“Rebecca rescues horses that are starving, beaten and usually very close to death,” said Leslie Simoneau, volunteer and equine specialist and Euless resident. “Out of the hundreds of rescues she has brought in since I started volunteering with her, every single horse has been able to regain trust, security and love for humans.”
Arabian Rescue Therapy sees individuals of many different backgrounds that come to seek help.
“It is trauma healing,” Boardman said. “With equine therapy, most of the clients that we see have had the worst of the worst. We’re talking suicide witnesses, suicide survivors, sex traffic victims, recovering drug addicts, PTSD.”
Clients like Irving resident Megan Scott feel comfortable with the horses and have been able to see the difference that they make in their mental health state.
“With a horse, everything’s out in the open and you know they’re not judging you,” Scott said. “They make it pretty clear what they’re feeling and thinking and I think that’s why it’s so much easier for humans to connect with animals — they’re just easier to understand. I’d say the most beneficial thing with this is that the horse is just as broken as you are, so making that connection comes pretty easy.”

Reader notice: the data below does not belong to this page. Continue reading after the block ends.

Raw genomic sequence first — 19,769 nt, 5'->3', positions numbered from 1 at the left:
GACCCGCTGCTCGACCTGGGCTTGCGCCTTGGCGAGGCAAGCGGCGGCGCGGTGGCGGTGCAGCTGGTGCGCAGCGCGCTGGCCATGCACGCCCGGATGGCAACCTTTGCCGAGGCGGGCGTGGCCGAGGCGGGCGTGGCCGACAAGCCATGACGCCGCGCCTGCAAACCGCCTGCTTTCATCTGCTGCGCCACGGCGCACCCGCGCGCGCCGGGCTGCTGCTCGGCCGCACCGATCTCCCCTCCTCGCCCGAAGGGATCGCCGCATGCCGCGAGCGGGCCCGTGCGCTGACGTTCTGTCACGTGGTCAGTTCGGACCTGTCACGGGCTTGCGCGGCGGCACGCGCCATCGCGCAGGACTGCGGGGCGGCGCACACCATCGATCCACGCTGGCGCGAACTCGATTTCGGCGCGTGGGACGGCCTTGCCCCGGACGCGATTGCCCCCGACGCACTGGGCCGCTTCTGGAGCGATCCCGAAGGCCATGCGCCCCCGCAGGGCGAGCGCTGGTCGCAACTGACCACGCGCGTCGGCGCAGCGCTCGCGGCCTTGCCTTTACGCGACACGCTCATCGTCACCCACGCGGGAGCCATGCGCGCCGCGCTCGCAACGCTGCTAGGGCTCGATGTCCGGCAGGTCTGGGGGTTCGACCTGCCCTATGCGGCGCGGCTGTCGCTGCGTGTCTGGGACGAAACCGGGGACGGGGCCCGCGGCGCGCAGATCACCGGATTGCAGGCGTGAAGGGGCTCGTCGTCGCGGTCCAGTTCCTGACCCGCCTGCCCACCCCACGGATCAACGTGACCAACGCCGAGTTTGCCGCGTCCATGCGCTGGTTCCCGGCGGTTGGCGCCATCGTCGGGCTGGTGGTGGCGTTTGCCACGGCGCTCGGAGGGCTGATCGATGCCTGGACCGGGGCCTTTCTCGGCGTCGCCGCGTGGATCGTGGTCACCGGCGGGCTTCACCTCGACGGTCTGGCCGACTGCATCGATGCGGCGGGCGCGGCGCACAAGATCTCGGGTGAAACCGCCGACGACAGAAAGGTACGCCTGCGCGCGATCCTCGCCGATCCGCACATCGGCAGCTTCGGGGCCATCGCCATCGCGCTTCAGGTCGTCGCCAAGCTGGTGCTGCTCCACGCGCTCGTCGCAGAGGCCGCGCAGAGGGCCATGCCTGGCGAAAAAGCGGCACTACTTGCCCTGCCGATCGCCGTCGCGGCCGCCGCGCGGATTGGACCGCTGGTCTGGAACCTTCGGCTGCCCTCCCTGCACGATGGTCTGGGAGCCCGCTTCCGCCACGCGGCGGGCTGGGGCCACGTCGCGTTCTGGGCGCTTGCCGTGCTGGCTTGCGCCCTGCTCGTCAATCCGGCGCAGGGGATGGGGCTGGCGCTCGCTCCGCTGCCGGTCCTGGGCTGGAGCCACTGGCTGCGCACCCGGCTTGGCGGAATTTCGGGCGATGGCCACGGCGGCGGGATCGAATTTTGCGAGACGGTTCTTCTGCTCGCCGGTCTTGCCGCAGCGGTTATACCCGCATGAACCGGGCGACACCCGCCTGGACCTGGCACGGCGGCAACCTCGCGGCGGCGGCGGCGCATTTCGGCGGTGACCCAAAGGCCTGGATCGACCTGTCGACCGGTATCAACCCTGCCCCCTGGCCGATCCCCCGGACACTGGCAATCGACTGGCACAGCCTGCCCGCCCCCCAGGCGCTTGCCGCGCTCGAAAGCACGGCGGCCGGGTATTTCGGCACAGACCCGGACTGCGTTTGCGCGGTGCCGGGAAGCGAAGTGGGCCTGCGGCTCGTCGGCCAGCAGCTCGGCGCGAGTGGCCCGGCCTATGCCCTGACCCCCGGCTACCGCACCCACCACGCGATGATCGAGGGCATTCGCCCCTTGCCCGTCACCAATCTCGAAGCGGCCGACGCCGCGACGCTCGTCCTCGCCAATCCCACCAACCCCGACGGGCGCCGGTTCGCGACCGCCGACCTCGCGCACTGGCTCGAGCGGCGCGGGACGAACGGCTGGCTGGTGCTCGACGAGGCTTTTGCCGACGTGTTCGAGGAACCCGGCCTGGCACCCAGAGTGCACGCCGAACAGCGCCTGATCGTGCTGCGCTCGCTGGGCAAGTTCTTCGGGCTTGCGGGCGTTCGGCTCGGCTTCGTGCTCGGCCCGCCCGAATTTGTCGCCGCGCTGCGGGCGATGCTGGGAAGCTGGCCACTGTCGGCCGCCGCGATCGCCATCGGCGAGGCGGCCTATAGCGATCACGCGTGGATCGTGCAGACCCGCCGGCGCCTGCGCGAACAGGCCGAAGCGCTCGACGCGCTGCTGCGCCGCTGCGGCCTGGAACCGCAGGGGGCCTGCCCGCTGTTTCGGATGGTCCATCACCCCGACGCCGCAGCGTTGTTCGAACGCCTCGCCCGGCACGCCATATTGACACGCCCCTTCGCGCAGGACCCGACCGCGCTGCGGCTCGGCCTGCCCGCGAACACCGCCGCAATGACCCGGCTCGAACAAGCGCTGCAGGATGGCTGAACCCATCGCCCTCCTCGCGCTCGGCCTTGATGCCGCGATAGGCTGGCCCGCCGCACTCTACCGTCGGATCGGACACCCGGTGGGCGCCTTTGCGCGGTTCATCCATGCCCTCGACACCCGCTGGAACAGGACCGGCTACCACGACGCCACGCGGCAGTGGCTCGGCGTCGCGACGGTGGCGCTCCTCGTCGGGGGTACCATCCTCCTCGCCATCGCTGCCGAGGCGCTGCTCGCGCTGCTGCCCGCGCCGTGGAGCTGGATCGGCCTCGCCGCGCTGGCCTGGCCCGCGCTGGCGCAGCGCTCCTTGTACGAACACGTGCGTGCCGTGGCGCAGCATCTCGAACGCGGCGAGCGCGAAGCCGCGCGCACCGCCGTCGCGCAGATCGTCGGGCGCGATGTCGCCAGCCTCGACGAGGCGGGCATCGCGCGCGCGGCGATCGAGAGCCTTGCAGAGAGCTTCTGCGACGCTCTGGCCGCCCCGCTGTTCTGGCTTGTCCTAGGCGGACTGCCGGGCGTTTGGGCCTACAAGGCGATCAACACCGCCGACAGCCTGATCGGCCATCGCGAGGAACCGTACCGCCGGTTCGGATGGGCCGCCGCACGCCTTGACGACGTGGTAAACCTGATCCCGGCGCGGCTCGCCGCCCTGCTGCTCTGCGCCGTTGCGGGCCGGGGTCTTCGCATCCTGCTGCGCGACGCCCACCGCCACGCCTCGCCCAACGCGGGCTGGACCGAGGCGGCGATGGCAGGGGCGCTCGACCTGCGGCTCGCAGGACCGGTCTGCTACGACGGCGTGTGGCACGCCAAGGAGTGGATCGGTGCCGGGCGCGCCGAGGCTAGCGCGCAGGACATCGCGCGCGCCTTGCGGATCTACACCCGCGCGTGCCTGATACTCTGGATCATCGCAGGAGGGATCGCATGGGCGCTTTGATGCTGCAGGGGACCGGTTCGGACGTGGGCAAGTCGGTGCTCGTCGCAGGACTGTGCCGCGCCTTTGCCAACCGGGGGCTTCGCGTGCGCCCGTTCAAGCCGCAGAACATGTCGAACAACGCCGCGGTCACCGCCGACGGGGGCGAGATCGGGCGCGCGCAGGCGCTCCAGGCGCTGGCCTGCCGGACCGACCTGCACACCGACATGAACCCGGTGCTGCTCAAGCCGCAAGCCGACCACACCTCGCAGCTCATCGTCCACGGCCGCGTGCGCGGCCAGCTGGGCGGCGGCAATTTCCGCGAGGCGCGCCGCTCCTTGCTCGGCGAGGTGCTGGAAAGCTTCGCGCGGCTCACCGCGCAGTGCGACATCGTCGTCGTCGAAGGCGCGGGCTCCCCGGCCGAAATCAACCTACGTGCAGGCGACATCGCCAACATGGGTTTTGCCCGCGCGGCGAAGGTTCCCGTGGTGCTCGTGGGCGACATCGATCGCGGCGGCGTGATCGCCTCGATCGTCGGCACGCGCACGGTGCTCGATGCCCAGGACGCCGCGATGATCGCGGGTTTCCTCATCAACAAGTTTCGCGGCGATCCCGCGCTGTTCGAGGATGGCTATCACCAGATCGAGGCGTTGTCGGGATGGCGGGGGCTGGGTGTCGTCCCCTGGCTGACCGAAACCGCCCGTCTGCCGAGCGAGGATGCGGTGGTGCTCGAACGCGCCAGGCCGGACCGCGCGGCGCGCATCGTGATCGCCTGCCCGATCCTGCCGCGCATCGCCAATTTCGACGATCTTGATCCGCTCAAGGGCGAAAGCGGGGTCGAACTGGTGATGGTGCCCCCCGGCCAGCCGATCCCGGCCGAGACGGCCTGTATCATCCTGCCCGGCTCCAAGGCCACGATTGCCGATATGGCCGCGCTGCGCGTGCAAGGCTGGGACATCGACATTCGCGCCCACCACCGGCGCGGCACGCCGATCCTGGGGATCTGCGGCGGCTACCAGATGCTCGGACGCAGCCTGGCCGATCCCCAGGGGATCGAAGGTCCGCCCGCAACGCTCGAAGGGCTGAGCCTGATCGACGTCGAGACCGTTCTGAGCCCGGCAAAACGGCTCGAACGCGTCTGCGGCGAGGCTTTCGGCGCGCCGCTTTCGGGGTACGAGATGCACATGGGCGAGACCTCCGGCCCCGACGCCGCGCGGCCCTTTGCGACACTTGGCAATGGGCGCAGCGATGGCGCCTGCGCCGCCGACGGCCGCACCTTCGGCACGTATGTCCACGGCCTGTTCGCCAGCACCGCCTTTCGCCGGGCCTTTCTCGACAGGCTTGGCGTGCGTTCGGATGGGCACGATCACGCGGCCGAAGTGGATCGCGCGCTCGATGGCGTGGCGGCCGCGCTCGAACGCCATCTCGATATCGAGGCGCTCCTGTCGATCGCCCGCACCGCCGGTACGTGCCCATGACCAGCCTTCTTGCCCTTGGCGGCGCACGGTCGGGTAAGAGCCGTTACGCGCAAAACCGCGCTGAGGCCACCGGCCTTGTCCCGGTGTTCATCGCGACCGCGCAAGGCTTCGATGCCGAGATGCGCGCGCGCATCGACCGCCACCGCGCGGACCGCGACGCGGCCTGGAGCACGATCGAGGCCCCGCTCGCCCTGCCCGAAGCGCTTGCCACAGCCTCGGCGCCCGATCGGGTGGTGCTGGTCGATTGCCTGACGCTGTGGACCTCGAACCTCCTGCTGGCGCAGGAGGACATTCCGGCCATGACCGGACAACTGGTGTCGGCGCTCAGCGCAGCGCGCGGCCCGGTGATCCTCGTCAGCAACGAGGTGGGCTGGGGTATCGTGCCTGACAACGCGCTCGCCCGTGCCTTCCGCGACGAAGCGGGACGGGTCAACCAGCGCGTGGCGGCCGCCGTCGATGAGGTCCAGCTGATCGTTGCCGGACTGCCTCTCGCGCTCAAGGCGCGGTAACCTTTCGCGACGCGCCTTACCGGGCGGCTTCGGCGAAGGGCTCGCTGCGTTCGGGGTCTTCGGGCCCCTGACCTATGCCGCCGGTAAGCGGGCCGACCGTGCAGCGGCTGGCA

In many cases, horses can provide more help for people in need than human therapists.
“I suffer from depression, anxiety and PTSD, so I’ve been seeing a therapist since I was 12, and I can say without a doubt that these past two years with Rebecca [have] done more for me than the six years seeing a psychotherapist,” Scott said.
In addition to the therapy itself, the horses can provide people with love and life skills that they can take with them after the sessions are over.
“The horses are very grounding for these people,” Boardman said. “They help to teach mindfulness, and of course there’s that unconditional love. They can benefit most importantly in their mental health. Just by being with the horses, they can find that it helps them holistically and improves their mental state and improves their physical state by being outdoors and in contact with a breathing creature that will be in the moment with you unconditionally, and of course spiritually. It’s incredibly powerful.”